The signs so far show that interim cabinet is fully aware of the political consequences of pushing through contentious reforms and is backing away.

After all, what interim government, which has a shelf-life of around 6 months, would make any unpalatable decisions that could lead to a nationwide backlash?

If anything, the cabinet is playing the populist hand (a favourite tactic of Mubarak which ultimately led to his demise) by spending more on areas that really need targeted cuts.

This example speaks volumes: Egypt’s new minister of supplies has pledged to ensure that supplies of a strategic good like wheat do not reach the critically low levels they did during Morsi’s year in office. Mohamed Abu Shadi told Reuters he aims to increase total stocks to between 5 million and 6.5 million tonnes by the end of Egypt’s current fiscal year next June.

Well that’s very gracious of Mr Abu Shadi, but he didn’t mention that Egypt is in the grip of nationwide fuel and bread shortages that are rooted in a mismanaged subsidy system. What about steps to reform to limit wastage, corruption at bakeries and queues outside bread kiosks? Isn’t the subsidy system, which is notorious for being abused, itself a problem?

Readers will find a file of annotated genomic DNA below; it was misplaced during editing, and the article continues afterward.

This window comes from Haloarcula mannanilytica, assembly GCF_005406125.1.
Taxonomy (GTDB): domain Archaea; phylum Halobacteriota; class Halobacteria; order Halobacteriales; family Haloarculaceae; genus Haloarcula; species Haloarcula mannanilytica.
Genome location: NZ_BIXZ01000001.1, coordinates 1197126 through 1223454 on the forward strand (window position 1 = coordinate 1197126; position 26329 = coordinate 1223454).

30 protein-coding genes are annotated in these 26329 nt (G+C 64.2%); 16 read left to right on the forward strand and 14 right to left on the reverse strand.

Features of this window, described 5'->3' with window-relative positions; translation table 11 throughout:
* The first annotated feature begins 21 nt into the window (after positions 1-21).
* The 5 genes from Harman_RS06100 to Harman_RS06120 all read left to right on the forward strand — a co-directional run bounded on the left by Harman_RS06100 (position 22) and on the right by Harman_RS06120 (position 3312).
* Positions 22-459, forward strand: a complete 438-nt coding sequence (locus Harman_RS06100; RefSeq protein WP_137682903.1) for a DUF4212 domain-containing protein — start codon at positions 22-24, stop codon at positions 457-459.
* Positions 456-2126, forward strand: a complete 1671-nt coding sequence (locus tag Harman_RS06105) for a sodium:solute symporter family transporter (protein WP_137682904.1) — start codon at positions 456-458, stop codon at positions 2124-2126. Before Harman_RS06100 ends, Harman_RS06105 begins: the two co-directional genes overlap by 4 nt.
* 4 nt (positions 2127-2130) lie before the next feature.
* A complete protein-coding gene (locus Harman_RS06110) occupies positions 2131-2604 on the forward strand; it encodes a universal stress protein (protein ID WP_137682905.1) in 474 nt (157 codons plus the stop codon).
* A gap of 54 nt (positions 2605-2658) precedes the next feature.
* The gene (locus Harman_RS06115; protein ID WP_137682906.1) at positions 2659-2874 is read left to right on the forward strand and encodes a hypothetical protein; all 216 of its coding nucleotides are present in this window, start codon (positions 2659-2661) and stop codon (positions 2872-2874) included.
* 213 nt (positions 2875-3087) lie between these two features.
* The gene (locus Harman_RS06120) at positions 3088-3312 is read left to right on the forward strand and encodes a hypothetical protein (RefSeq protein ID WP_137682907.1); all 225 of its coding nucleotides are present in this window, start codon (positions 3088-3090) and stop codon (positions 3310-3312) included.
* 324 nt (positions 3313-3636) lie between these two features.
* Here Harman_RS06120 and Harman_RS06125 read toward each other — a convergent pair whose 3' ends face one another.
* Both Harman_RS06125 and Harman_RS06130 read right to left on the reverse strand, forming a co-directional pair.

“Criminals,” he said. That is who is to blame…

The new cabinet may be mentally equipped for reforms, but they are politically very weak and will struggle to do anything meaningful.

The best hope for Egypt is that the new elected president decides to keep some of these interim cabinet members so they can actually make a difference and have the political clout and the votes to re-write laws and communicate deeper reforms to Egyptians.